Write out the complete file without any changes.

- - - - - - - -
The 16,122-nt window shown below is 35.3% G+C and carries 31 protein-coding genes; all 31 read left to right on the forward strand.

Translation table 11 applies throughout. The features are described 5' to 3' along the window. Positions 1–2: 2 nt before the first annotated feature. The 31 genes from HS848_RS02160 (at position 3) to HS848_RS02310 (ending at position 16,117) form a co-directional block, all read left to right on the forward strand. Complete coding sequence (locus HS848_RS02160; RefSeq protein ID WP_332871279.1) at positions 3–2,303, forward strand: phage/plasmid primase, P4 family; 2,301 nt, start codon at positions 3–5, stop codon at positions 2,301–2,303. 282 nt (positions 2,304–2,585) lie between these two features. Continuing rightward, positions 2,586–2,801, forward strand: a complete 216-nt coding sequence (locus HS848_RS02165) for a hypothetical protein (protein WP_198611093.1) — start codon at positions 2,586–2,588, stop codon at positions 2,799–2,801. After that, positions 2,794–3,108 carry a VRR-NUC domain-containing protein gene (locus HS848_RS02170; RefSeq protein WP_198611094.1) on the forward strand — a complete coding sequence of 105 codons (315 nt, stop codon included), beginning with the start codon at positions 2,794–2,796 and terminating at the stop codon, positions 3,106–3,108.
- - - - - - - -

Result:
The 16,122-nt window shown below is 35.3% G+C and carries 31 protein-coding genes; all 31 read left to right on the forward strand.

Translation table 11 applies throughout. The features are described 5' to 3' along the window. Positions 1–2: 2 nt before the first annotated feature. The 31 genes from HS848_RS02160 (at position 3) to HS848_RS02310 (ending at position 16,117) form a co-directional block, all read left to right on the forward strand. Complete coding sequence (locus HS848_RS02160; RefSeq protein ID WP_332871279.1) at positions 3–2,303, forward strand: phage/plasmid primase, P4 family; 2,301 nt, start codon at positions 3–5, stop codon at positions 2,301–2,303. 282 nt (positions 2,304–2,585) lie between these two features. Continuing rightward, positions 2,586–2,801, forward strand: a complete 216-nt coding sequence (locus HS848_RS02165) for a hypothetical protein (protein WP_198611093.1) — start codon at positions 2,586–2,588, stop codon at positions 2,799–2,801. After that, positions 2,794–3,108 carry a VRR-NUC domain-containing protein gene (locus HS848_RS02170; RefSeq protein WP_198611094.1) on the forward strand — a complete coding sequence of 105 codons (315 nt, stop codon included), beginning with the start codon at positions 2,794–2,796 and terminating at the stop codon, positions 3,106–3,108.